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europe vacation opinion for me, husband, and his parents

Travel Forums Europe europe vacation opinion for me, husband, and his parents

1. Posted by wwgtown (Budding Member 3 posts) 10y

My husband and I are planning a vacation for us and his parents. We want to take them some different places in Europe. None of us have been before and we would like to let them see as much as possible, but not feel too rushed the whole trip. We have 7 days next summer to go. Where would you suggest going? I'd like to go to at least 3 places. I've always wanted to go somewhere in Italy, and maybe france. Should we buy some sort of book to help us? We are pretty much at a loss. HELP!

2. Posted by bentivogli (Travel Guru 2398 posts) 10y

Seven days, that's an awfully short time to see smt of europe, esp. if you first have to overcome a jetlag :-)

Depending on his parents' mobility and on how well they can stand the heat, I'd recommend to stay in Italy. My grandmother, who is in her nineties, still goes there often, so your parents-in-law should be fine. The scenery is beautiful, so also moving from one place to the next will be a treat.

You might consider first staying in Tuscany for a bit, for instance Siena. Not Florence, that's WAY too crowded in summer (Siena is bad enough already). From there, you can make daytrips to other cities; any guidebook on Italy will give a decent overview.

Then, even though summer is not the best season to go, you should absolutely spend three days or so in Rome. There's SO much to be seen there, and the trip down from Tuscany is very agreeable, either by car or by train.

I think that something like the above is pretty much all you can do in a week; if you're very ambitious, you could consider flying in to Milan, and somehow travel to Tuscany via Venice. But that would not be very realistic.

have fun, contact me for other alternatives,
Niels (Amsterdam)

[ Edit: Edited at Jun 8, 2006 1:06 AM by bentivogli ]

3. Posted by tway (Travel Guru 7273 posts) 10y

I have to agree - 7 days is way too short to visit 2 places, let alone 3. You'll feel like all you're doing is travelling. We just spent two weeks in Italy and visited four regions that were all within driving distance - and it was just barely long enough in each place.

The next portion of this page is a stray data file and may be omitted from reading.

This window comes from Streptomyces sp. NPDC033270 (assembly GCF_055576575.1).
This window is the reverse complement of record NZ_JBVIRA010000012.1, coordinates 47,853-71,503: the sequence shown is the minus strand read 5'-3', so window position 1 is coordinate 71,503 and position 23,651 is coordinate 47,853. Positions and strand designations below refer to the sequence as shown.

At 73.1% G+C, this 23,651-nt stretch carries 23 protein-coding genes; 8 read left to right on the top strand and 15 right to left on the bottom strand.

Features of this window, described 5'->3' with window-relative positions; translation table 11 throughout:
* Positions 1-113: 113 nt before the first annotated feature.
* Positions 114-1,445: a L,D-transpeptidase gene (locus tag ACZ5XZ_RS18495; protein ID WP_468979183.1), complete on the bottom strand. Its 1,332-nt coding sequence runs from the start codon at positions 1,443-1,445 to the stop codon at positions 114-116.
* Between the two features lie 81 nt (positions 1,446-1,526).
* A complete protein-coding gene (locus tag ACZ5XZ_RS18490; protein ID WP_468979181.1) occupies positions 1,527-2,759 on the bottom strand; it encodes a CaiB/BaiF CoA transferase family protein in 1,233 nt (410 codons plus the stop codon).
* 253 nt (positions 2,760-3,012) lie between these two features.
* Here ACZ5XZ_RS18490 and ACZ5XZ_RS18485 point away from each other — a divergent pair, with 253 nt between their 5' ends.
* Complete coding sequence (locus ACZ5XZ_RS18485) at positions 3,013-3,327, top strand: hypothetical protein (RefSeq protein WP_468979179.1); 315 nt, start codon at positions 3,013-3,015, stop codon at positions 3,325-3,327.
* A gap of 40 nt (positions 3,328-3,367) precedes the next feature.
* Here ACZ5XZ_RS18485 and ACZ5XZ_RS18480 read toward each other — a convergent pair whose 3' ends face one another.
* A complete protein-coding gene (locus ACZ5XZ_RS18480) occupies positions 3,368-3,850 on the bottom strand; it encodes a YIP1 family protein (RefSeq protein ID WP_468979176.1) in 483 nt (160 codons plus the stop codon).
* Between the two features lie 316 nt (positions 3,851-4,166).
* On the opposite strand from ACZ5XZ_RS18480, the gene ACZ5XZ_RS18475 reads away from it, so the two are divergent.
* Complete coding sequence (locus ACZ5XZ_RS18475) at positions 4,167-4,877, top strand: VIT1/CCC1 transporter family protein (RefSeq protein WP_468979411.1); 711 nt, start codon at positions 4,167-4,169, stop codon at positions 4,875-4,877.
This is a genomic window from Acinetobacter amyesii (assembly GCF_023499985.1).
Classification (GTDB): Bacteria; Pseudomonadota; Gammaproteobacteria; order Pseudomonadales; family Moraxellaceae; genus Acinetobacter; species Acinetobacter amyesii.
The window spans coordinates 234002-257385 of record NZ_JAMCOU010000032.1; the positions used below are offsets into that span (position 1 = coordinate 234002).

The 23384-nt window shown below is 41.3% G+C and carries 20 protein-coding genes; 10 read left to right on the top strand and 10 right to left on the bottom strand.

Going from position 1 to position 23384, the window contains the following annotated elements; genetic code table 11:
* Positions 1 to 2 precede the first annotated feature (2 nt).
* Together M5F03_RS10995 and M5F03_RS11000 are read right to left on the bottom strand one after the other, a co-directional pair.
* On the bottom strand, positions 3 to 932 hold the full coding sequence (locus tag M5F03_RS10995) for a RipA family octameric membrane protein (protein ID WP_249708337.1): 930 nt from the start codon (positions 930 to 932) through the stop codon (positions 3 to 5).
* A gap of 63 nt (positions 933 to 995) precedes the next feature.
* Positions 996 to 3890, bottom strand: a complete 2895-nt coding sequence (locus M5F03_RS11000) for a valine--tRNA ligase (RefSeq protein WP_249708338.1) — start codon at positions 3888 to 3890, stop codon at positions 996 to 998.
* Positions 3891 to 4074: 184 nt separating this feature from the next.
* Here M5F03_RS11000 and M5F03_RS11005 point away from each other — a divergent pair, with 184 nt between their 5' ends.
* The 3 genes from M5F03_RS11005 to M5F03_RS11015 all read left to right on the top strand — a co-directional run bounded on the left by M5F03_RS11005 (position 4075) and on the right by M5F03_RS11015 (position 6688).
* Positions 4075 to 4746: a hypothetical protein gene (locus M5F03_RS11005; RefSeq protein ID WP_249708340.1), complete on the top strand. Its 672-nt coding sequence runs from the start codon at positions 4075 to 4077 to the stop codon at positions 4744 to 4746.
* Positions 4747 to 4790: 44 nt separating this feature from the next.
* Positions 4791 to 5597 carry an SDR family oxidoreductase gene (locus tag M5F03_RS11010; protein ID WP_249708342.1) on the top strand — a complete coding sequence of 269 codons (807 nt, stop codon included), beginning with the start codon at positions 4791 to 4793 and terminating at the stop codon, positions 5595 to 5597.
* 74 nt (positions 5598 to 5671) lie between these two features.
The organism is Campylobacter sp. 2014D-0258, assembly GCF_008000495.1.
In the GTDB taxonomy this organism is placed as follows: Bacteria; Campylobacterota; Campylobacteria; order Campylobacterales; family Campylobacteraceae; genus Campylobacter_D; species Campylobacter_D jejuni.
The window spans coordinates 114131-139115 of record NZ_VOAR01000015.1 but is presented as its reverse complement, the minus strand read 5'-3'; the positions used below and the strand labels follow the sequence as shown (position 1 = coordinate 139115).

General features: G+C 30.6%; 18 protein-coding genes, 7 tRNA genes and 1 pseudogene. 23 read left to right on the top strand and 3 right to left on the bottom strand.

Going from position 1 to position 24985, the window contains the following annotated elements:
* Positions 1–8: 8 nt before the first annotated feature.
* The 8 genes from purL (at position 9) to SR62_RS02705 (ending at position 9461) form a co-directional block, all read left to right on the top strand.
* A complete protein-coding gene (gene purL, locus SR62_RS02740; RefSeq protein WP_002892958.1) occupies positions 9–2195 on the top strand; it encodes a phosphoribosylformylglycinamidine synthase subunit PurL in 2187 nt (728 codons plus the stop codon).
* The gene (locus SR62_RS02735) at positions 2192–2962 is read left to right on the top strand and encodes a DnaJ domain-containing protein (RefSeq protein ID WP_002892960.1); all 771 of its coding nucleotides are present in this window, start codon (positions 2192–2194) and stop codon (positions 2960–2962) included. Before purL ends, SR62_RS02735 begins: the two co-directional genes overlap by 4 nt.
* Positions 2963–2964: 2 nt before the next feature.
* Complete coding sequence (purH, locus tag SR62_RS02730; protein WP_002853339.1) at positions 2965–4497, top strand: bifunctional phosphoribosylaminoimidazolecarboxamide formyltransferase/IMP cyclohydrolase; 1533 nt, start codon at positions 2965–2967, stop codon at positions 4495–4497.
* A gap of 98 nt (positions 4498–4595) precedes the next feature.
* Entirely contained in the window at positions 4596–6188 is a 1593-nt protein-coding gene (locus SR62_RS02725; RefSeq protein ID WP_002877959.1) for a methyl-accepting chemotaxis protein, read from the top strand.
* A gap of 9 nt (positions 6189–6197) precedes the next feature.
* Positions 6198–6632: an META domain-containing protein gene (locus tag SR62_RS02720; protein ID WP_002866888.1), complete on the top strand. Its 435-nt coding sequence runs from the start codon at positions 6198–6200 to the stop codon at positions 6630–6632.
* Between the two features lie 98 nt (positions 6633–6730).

I'd stick with Niels' suggestion that you pick one place and do day trips from there. Tuscany is beautiful, and I fell in love with the Amalfi coast, too. Then again, you can spend the whole week in Paris, as there are so very many places to see there. It's also an excellent city for getting around on foot and public transportation. There are tons of guidebooks out there, no matter where you want to visit. Our local travel-book store has big, comfy chairs, and people will pick out a pile of books about different places and browse through them to get ideas. That might be a start for you!

4. Posted by wwgtown (Budding Member 3 posts) 10y

Thanks for the replies...my husband is now saying he wants to go to Ireland over Italy. I would prefer Italy I think. Which would be better for the four of us? By the way, his parents are very mobile. They are in their late 60's but in awesome shape.

5. Posted by t_maia (Travel Guru 3289 posts) 10y

Depends on where you live. In Ireland the temperature rarely rises above the 70 F, maybe hitting 80 F on a very good and rare day. So for sombody from the desert states or Southern Florida this will be a nice change. But if you are from Cape Cod or Seattle, you'll enjoy the weather in Italy much more. It is so warn and so sunny.

Also consider that in Ireland people speak English. It sort of takes the fun out of travelling all the way to Europe only to run into people who speak the same language as at home. YMMV.

You could also compromise and meet in the middle (destination-wise) and go to Paris together.

BTW, can't you free yourself for a longer time? If you are going all the way, you might as well make it count by staying longer.

6. Posted by tway (Travel Guru 7273 posts) 10y

Ireland and Italy are both extremely different and extremely wonderful in their own way. Ireland is cool, rainy, dark - and the people are warm, friendly, and have a very 'down-home' feel. The countryside is as green as green gets, and the food is hearty and filling. Italy is sunny, hot, and - in big cities - busy beyond belief. The people are passionate and the scenery changes with every region, and the food is wonderful.

It really depends on what you want to see and do.